Tuesday, March 12, 2013
Over the hill or a freak of nature?
At 48 years of age, is a professional boxer over the hill or a freak of nature? In most cases, for the few that do exist, he would probably be considered a bum. However in the case of newly crowned IBF light-heavyweight (175 lbs.) champion Bernard Hopkins, a freak of nature doesn't seem to aptly describe this growing legend.
This past Saturday, 'The Executioner', known more today as B-Hop, continued to defy the odds and boxing logic as he became the oldest person to win a major title when he defeated former champion Tavoris Cloud (25-1, 19 KO's) via unanimous decision. In typical Hopkins fashion, he was able to defuse the younger fighter's strength, in this case Cloud's power, while imposing his own boxing prowess and veteran tricks of the trade. Hopkins (53-6-2, 32 KO's) may not make it pretty, but as Tim Hardaway used to say about his jump shot, "It may be ugly, but it's deadly."
Hopkins who had his first professional fight, a decision loss, nearly 25 years ago is now rated the number one light-heavyweight in the world. That feat alone should be afforded a certain amount of respect; but to do it at 48 years of age when most boxers are reminiscing about their heyday, one has to stand up and recognize. Hopkins is a marvel that continues to make so called experts and people like myself eat their words.
I openly told people before this past Saturday, "Nobody is checking for Bernard Hopkins anymore" and I may be right. Yet, when it came down to it, regardless of how unexciting Hopkins may make a fight, I was there watching with full interest. That is because as long as he keeps making chumps out of this generation's champs, as a 50 year old it makes me feel good.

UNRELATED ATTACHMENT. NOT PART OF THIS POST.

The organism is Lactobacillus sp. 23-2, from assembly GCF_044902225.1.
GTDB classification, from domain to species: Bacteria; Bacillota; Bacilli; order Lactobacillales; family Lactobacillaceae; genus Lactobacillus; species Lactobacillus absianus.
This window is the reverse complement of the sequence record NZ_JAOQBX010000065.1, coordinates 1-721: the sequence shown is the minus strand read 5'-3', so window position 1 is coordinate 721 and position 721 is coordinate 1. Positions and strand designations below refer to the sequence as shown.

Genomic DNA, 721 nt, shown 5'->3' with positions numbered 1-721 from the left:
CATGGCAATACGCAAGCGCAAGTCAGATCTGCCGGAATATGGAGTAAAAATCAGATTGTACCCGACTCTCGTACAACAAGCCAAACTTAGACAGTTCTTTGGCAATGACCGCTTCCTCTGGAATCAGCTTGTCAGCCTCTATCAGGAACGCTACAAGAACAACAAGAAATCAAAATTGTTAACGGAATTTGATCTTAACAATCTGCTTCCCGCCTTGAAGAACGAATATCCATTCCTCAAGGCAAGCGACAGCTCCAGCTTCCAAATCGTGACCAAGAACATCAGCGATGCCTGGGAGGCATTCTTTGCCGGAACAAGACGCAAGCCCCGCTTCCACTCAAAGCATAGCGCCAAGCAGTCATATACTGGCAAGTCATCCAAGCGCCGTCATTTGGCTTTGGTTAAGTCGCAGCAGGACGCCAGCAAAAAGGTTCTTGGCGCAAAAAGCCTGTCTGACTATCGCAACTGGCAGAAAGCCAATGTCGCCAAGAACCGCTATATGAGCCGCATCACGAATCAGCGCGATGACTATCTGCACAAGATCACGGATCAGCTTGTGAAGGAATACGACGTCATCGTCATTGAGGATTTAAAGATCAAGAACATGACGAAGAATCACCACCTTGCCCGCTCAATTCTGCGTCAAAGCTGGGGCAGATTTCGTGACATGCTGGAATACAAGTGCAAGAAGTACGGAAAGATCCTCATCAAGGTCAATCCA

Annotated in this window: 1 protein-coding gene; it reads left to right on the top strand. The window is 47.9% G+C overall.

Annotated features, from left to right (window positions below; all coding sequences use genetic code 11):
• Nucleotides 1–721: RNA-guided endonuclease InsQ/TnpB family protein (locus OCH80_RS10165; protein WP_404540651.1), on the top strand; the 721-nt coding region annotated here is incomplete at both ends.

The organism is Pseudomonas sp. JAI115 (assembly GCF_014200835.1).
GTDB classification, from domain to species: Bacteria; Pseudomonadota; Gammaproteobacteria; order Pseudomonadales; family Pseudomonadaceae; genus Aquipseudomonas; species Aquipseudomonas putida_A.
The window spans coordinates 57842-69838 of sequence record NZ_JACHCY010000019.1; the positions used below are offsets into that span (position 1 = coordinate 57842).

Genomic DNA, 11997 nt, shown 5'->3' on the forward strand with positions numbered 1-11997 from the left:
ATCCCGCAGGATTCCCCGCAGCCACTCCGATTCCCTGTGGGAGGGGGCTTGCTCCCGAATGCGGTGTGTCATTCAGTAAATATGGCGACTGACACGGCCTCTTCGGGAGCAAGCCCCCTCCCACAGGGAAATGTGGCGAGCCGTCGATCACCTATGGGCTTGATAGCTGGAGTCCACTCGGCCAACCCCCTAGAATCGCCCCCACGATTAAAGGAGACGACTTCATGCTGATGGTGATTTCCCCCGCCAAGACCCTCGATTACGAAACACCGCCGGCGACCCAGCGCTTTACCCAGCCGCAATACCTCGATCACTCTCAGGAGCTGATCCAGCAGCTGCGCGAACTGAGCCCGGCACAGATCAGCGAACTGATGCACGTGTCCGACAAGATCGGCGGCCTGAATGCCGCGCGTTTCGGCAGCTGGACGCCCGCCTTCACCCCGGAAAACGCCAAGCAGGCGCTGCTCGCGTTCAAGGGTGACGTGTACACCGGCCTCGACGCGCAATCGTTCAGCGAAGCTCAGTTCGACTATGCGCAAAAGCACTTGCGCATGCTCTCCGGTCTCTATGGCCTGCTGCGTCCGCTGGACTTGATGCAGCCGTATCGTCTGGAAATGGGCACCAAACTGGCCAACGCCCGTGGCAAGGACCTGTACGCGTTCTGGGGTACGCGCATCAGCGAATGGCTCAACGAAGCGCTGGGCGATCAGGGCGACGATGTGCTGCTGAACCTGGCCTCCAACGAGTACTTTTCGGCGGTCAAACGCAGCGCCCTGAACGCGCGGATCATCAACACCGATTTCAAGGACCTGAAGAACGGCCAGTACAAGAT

As Hopkins stated in his post fight interview, he is living proof you can still perform at a high level without the assistance of any performance enhancing drugs. In this day and age when all pro athletes need to be scrutinized, there's no reason to think Hopkins is anything but what he says he is; natural. For 15 years from 1990-2005, regardless of his age, he maintained his weight and level of excellence as a middleweight (160 lbs.)
Say what you will about Hopkins, when it came to his body he's always been disciplined and a true professional. He may have served a five year prison stint before his career, but since becoming a pro, he's never been accused of anything but winning ugly; winning ugly on his way to a record 20 middleweight title defenses and multiple weight division champion.
What's next for this future Hall of Famer and living legend? Who knows? I think at this point to deny he'll still be punching at 50 years of age and at a top level is not out of the realm. One thing is for sure; B-Hop may be over the hill in boxing age, but that just means he is a freak of nature.
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